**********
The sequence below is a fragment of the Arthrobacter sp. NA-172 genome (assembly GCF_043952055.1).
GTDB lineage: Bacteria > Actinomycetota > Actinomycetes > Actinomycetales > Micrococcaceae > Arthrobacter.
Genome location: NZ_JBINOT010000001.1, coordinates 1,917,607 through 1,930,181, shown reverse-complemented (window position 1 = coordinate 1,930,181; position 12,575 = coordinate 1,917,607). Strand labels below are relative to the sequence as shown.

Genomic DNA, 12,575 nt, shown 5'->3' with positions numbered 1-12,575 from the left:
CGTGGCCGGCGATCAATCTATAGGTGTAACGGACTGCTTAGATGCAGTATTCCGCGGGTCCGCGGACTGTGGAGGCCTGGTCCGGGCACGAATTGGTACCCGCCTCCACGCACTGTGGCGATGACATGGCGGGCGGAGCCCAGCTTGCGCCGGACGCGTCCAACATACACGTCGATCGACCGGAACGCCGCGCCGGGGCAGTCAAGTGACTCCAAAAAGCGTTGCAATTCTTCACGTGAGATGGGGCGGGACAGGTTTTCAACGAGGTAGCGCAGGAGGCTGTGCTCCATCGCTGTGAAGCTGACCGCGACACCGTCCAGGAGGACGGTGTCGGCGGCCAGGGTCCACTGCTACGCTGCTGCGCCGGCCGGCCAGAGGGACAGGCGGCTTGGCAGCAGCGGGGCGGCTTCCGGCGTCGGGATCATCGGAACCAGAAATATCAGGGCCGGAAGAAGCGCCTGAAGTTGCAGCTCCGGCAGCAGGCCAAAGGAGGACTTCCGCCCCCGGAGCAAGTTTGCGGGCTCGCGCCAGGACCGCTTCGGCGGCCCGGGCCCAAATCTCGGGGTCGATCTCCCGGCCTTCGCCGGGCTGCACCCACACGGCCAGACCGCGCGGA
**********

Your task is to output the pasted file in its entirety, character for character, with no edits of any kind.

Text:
The sequence below is a fragment of the Arthrobacter sp. NA-172 genome (assembly GCF_043952055.1).
GTDB lineage: Bacteria > Actinomycetota > Actinomycetes > Actinomycetales > Micrococcaceae > Arthrobacter.
Genome location: NZ_JBINOT010000001.1, coordinates 1,917,607 through 1,930,181, shown reverse-complemented (window position 1 = coordinate 1,930,181; position 12,575 = coordinate 1,917,607). Strand labels below are relative to the sequence as shown.

Genomic DNA, 12,575 nt, shown 5'->3' with positions numbered 1-12,575 from the left:
CGTGGCCGGCGATCAATCTATAGGTGTAACGGACTGCTTAGATGCAGTATTCCGCGGGTCCGCGGACTGTGGAGGCCTGGTCCGGGCACGAATTGGTACCCGCCTCCACGCACTGTGGCGATGACATGGCGGGCGGAGCCCAGCTTGCGCCGGACGCGTCCAACATACACGTCGATCGACCGGAACGCCGCGCCGGGGCAGTCAAGTGACTCCAAAAAGCGTTGCAATTCTTCACGTGAGATGGGGCGGGACAGGTTTTCAACGAGGTAGCGCAGGAGGCTGTGCTCCATCGCTGTGAAGCTGACCGCGACACCGTCCAGGAGGACGGTGTCGGCGGCCAGGGTCCACTGCTACGCTGCTGCGCCGGCCGGCCAGAGGGACAGGCGGCTTGGCAGCAGCGGGGCGGCTTCCGGCGTCGGGATCATCGGAACCAGAAATATCAGGGCCGGAAGAAGCGCCTGAAGTTGCAGCTCCGGCAGCAGGCCAAAGGAGGACTTCCGCCCCCGGAGCAAGTTTGCGGGCTCGCGCCAGGACCGCTTCGGCGGCCCGGGCCCAAATCTCGGGGTCGATCTCCCGGCCTTCGCCGGGCTGCACCCACACGGCCAGACCGCGCGGA